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Eves’ Eleventh Hour Medicaid Expansion Ploy Is as Political as It Gets
April 17, 2014
For Immediate Release: Thursday, April 17
Contact: Adrienne Bennett, Press Secretary, 207-287-2531
AUGUSTA – Governor Paul R. LePage today responded to the introduction by House Speaker Mark Eves of a fourth bill to expand Medicaid. Eves calls the bill “dramatically different” from other Medicaid expansion-related bills. However, the legislation comes on the final day of session, leaving no time for a public discussion or debate.
“Leave it to liberals to wait until the absolute last minute to try to pull the wool over everybody’s eyes. The only problem is we all saw it coming,” said Governor LePage. “It’s disturbing that liberal leadership refuses to listen to the people of Maine when they say they want real welfare reform. Instead, liberals push policies that will cost Maine taxpayers millions of dollars and put the state deeper into debt.”
Speaker Eves’ bill is similar to legislation that recently passed in New Hampshire. New Hampshire lawmakers crafted the legislation after Medicaid expansion model in Arkansas, which uses federal money to pay for subsidies for low-income childless adults. However, experts have shown Arkansas, which is only in its fourth month of operation, is experiencing significant problems with the cost of the program.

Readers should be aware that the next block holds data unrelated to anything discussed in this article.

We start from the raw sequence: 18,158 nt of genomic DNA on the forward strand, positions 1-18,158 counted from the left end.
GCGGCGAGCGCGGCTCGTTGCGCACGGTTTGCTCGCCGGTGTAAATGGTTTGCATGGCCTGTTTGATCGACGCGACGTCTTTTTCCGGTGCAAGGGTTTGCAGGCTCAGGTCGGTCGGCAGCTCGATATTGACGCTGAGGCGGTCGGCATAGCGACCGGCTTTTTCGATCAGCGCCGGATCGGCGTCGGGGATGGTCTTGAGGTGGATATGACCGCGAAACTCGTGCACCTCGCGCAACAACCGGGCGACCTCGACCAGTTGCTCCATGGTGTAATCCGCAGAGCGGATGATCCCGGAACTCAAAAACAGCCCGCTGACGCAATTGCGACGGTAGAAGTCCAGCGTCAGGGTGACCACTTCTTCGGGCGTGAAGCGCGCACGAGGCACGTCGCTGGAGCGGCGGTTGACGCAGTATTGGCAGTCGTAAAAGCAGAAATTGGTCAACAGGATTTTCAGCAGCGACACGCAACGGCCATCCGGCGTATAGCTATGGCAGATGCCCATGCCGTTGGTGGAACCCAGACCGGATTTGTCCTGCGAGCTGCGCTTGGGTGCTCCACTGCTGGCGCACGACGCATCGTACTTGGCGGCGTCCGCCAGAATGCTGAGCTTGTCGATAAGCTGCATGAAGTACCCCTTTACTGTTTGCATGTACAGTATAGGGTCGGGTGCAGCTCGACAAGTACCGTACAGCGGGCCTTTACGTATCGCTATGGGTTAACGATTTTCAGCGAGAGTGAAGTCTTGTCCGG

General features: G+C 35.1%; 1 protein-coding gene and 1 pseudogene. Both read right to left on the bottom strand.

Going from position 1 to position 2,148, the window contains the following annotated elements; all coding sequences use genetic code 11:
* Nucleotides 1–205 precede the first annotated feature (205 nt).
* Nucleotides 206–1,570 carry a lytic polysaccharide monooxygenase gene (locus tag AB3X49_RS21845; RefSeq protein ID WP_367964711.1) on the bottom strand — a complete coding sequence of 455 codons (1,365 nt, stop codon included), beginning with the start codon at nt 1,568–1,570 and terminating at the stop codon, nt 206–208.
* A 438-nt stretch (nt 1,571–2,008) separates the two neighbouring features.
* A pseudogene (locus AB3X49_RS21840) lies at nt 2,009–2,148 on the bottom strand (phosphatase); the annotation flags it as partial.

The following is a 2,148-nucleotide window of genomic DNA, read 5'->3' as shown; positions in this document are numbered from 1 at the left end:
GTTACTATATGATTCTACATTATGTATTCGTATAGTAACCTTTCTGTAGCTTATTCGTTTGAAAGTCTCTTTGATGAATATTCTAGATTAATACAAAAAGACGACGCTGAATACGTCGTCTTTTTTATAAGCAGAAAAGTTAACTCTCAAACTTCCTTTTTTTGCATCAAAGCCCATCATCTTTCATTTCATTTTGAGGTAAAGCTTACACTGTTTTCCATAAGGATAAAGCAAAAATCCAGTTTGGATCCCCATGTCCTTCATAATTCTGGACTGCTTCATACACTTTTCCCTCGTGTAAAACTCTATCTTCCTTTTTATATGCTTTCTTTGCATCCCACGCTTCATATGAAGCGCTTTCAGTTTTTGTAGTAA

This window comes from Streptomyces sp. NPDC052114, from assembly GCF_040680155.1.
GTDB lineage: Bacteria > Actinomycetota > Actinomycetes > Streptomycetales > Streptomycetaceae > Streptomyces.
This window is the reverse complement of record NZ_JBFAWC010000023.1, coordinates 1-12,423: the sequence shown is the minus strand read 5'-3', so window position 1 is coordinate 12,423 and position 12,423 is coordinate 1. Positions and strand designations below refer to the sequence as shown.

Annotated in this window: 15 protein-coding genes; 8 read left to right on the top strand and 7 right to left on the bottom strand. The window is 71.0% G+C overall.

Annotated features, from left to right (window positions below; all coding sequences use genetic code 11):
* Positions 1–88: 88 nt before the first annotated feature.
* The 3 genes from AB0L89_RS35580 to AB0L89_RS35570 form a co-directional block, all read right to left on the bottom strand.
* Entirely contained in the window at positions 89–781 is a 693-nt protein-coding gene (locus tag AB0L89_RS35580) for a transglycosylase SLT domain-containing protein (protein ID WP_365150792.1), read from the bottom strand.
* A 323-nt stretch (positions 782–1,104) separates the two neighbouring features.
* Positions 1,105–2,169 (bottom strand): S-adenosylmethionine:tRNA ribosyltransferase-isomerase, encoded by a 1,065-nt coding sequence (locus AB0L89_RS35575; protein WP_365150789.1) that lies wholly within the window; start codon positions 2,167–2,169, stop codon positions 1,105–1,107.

The Foundation for Government Accountability (FGA) recently released data indicating the “private option” Medicaid expansion plan in Arkansas is suffering enormous cost overruns into the millions of dollars.
Unfortunately for Arkansas taxpayers, they are already on the hook for all of those overruns. The federal government caps its per-member, per-month contribution for newly eligible Medicaid recipients on the program. In other words, the feds cover 100%, but only up to the cap. If the Medicaid program exceeds the per-member, per-month cap, the state’s taxpayers are responsible for making up the difference. In two of the first three months that the Arkansas “private option” plan has been operating, the number of Medicaid recipients has exceeded the cap.
“What we see happening in Arkansas is another reason that Maine would be reasonable and prudent not to expand Medicaid,” said Governor LePage. “We cannot go grab federal money without understanding just how much Maine taxpayers will wind up paying. Furthermore, it is incredibly irresponsible to put taxpayers on the hook when federal health care subsidies are available that would provide virtually free health care for low-income Mainers.”